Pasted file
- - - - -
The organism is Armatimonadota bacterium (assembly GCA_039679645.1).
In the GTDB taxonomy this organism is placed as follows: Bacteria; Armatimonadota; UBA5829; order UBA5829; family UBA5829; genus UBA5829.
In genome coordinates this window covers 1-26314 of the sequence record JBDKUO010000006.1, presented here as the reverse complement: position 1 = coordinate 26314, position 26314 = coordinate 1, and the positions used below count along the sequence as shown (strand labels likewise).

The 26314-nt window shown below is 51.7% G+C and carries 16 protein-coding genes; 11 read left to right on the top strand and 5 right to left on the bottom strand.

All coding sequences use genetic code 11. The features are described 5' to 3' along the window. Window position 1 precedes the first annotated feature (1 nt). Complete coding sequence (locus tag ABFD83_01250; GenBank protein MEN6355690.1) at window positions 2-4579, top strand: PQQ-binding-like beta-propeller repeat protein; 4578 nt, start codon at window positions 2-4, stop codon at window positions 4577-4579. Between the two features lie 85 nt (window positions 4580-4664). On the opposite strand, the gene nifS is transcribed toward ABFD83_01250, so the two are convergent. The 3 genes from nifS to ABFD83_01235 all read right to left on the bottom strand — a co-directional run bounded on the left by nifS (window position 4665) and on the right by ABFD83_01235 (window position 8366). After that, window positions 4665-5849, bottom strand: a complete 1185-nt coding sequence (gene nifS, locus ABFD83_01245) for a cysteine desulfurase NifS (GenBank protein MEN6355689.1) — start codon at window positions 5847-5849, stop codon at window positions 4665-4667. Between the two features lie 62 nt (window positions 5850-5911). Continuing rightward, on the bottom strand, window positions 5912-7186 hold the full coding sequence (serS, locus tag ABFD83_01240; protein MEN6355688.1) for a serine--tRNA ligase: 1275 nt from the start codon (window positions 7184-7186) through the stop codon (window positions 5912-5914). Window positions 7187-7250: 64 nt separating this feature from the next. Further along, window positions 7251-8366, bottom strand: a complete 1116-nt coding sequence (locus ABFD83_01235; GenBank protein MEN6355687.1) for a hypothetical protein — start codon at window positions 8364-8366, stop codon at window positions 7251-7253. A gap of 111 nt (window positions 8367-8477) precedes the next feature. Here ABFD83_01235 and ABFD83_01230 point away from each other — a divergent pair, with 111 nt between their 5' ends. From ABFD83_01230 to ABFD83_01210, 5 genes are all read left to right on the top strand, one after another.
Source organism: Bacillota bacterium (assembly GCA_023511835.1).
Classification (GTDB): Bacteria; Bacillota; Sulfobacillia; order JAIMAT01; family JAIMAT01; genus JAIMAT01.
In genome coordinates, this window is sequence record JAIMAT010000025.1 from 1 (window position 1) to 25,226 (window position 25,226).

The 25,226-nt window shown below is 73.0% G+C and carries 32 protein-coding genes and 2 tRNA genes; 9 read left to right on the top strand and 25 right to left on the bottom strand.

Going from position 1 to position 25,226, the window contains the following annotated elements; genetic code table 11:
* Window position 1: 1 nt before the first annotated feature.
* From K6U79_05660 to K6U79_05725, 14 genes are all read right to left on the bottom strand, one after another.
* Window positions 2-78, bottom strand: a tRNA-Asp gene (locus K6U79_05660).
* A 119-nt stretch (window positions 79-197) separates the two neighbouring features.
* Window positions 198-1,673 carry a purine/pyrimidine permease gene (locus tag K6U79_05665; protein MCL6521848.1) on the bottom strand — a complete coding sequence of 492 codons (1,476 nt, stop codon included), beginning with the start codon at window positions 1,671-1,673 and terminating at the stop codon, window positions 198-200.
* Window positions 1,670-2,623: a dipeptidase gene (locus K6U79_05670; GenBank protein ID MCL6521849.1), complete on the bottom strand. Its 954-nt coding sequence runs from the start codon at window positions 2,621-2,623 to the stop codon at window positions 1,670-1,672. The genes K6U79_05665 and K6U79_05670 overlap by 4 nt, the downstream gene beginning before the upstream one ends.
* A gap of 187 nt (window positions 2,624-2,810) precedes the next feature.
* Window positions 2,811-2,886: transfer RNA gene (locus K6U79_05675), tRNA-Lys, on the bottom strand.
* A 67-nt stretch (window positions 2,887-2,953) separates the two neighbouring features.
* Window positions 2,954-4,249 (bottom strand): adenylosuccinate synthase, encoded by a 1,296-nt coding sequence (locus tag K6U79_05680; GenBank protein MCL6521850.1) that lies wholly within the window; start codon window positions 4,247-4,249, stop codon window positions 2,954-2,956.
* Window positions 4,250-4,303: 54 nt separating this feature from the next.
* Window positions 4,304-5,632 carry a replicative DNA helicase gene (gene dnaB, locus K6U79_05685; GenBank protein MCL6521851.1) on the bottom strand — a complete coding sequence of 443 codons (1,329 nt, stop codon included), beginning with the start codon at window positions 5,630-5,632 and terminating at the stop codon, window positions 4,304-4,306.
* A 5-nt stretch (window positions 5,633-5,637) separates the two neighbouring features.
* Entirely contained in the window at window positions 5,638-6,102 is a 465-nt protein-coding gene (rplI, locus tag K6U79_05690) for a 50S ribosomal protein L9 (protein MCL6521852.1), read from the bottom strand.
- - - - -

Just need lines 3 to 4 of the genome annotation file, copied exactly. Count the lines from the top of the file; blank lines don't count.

In genome coordinates this window covers 1-26314 of the sequence record JBDKUO010000006.1, presented here as the reverse complement: position 1 = coordinate 26314, position 26314 = coordinate 1, and the positions used below count along the sequence as shown (strand labels likewise).

The 26314-nt window shown below is 51.7% G+C and carries 16 protein-coding genes; 11 read left to right on the top strand and 5 right to left on the bottom strand.